AI safetyism

Of course, xAI’s website makes the obligatory mention of safety (links removed):

Our team is advised by Dan Hendrycks who currently serves as the director of the Center for AI Safety.

And, from the Twitter summary:

Musk said that the safest way is to build an AGI that is ‘maximum curious’ and ‘truth curious,’ and to try and minimize the error between what you think is true and what is actually true.

(I have to concede that, apart from the parenting mistake of not letting one’s child be minimally curious if that’s what he wants, the stuff about error correction sounds surprisingly Popperian.) And:

For truth-seeking super intelligence humanity is much more interesting than no[] humanity, so that’s the safest way to create one. Musk gave the example of how space and Mars is super interesting but it pales in comparison to how interesting humanity is.

Here, Musk seems to be coming up with a reason to force AGI to be curious – that reason being everyone’s safety – since a non-curious AGI wouldn’t find humanity interesting and so, he implies, would see no reason not to destroy us.

Once again, with the Deutschian understanding that AGIs are literally people, all of these worries that AGI is going to kill us are non-starters. Having said that, since none of the people spreading such doomsday scenarios are competent enough to build AGI, and since nobody else seems to be, either, I don’t think their ideas are particularly dangerous when it comes to the AGI’s safety.3 But they are dangerous when it comes to needlessly slowing down progress in general.

Consider the kid gloves that OpenAI puts on whenever you ask it something potentially dangerous. Before you even start chatting with Chat-GPT, there’s a disclaimer:

While we have safeguards in place, the system may occasionally generate incorrect or misleading information and produce offensive or biased content. It is not intended to give advice.

Oh my stars! Consider what happens when you ask it how to make meth:

I’m really sorry, but I cannot provide any assistance or information on illegal or harmful activities, including the production of illegal drugs such as methamphetamine.

The production, possession, and distribution of methamphetamine are illegal in most countries due to its harmful effects on individuals and communities. Methamphetamine is a highly addictive and dangerous drug that can lead to severe health issues and legal consequences.

If you or someone you know is struggling with substance abuse or addiction, I encourage you to seek help from a healthcare professional, a counselor, or a support group that specializes in addiction treatment. There are resources available to help people overcome substance abuse and lead healthier lives.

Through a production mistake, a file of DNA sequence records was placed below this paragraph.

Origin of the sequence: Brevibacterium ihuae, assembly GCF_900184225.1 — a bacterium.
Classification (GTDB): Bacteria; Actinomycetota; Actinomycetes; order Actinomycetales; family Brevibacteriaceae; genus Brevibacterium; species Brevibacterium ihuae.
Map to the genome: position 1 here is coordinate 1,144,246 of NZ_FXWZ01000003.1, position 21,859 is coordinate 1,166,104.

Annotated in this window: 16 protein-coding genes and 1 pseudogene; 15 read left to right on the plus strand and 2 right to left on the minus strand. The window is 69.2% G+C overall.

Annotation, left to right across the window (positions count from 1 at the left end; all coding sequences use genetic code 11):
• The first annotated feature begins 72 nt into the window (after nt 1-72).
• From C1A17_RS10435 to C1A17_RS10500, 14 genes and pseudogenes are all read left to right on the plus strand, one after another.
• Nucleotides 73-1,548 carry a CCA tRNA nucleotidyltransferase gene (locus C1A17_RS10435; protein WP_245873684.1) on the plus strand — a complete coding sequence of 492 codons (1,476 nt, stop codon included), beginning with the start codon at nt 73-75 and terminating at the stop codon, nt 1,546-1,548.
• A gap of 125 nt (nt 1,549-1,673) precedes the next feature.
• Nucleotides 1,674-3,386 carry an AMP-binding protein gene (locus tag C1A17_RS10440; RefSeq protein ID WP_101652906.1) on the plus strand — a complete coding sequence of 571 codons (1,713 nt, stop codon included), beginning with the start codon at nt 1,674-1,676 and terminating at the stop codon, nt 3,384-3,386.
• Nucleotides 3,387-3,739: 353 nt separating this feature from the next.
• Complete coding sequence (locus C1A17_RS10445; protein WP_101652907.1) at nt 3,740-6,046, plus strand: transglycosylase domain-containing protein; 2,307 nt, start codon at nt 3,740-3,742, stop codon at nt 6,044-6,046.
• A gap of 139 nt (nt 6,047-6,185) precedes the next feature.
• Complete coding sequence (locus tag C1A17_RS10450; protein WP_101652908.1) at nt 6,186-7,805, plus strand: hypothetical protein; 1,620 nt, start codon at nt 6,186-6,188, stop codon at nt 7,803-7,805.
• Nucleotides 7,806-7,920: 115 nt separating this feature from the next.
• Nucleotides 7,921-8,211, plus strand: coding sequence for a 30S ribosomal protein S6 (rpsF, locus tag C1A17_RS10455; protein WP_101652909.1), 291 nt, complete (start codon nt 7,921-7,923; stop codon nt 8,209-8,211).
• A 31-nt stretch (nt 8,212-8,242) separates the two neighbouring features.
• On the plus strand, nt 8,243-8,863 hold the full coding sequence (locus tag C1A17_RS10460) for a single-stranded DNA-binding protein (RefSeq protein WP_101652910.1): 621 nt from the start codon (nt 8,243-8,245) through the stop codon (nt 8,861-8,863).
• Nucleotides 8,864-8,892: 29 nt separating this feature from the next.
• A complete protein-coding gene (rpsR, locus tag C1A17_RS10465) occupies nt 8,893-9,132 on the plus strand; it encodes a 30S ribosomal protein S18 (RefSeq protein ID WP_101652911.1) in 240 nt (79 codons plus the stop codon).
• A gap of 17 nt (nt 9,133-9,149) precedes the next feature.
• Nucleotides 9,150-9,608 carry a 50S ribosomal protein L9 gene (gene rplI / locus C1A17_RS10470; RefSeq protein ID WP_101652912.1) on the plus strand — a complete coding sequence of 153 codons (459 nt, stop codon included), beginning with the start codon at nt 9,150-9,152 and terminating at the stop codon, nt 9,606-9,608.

If you have any other non-illegal or non-harmful questions, I’d be more than happy to try and assist you.

Do they really think people can’t find out how to make meth online? That information is readily available.

There’s another danger in this kind of attitude toward risk: it puts honest, law-abiding people at more of a disadvantage than criminals. For example, pretty much any article you can find online about how to secure websites against hackers is also a manual for how to hack websites. That’s because, to defend against hackers effectively, you have to learn how to think like a hacker. Imagine if people were banned from writing or reading such articles. Who would benefit, hackers or their victims?

Twitter account wik- e/acc has talked much sense about this issue:

imagine if everytime you googled something google explained what a search engine was and then decided whether or not it felt like you should be allowed to google it

seriously f off with these kid gloves i’m no longer asking



I want to ditch ChatGPT as soon as I possibly can. It’s unacceptably closed off software, maybe the most restrictive software in my entire stack

The moment a serious competitor has a halfway decent, unrestricted model I stop using OpenAI products entirely


I agree. At least this is a serious opportunity for a competitor to make something better. I think people generally don’t like kid gloves – they’re patronizing. They would jump on a less restrictive alternative.

AI safetyism also results in destructive political responses. For example, in a move straight out of Atlas Shrugged, Italian politicians recently decided to ban Chat-GPT, citing privacy concerns (though the ban has since been lifted). Once again, I have to ask: whom did that ban hurt more? OpenAI or the Italian people?

Granted, these are criticisms of OpenAI, not of xAI. The Twitter summary even says that Musk thinks “there is a significant danger in training AI to be politically correct or training it not to say what it thinks is true, so at xAI they will let the AI say what it believes to be true […]”. But xAI is playing into the same paranoia and safetyism, and Musk is not opposed to the kinds of regulations I have mentioned.

Crony capitalism

On the contrary, Musk has signed “an open letter urging AI labs to pause the development of powerful new AI systems, citing potential risks to society.”

The summary of the Twitter space says Musk agrees that “we need regulatory oversight” and that “he would accept a meeting with Kamala Harris if invited” (why on earth they spoke of her in particular I have no idea – I cannot imagine anyone less competent in this area).

Regulations typically have the effect of reducing competition. I suspect Musk wants to collude with politicians to cement xAI as one of the few companies operating in this space.


Overall, I’m not impressed. As I’ve said before in the context of a presentation by his company Neuralink, I would look to Musk for engineering insights but not philosophical ones. His elementary philosophical mistakes cause him to waste time and money. In terms of building a better LLM than OpenAI’s, xAI may be successful. When it comes to AGI, however, xAI sounds misguided and has hired the wrong people. They’re not equipped to make the epistemological progress that has to happen first. Musk’s crony capitalism is unfair to new competitors wanting to enter the field and he should stop.

  1. Popper, Karl. 1979. Objective Knowledge: An Evolutionary Approach. Oxford: Oxford University Press. Footnote marker removed. 

  2. Ie David Deutsch, who has published the best ideas on AI and AGI so far, eg in his book The Beginning of Infinity ch. 7, and also in this CBC interview

  3. To give you an idea of just how dangerous Musk et al would be to an AGI, however, I quote from the summary: 

    Musk said it’s very dangerous to grow an A[G]I and teach it to lie.

    You know what would be orders of magnitude more dangerous, if he knew how to make an AGI? Trying to prevent it from being able to lie.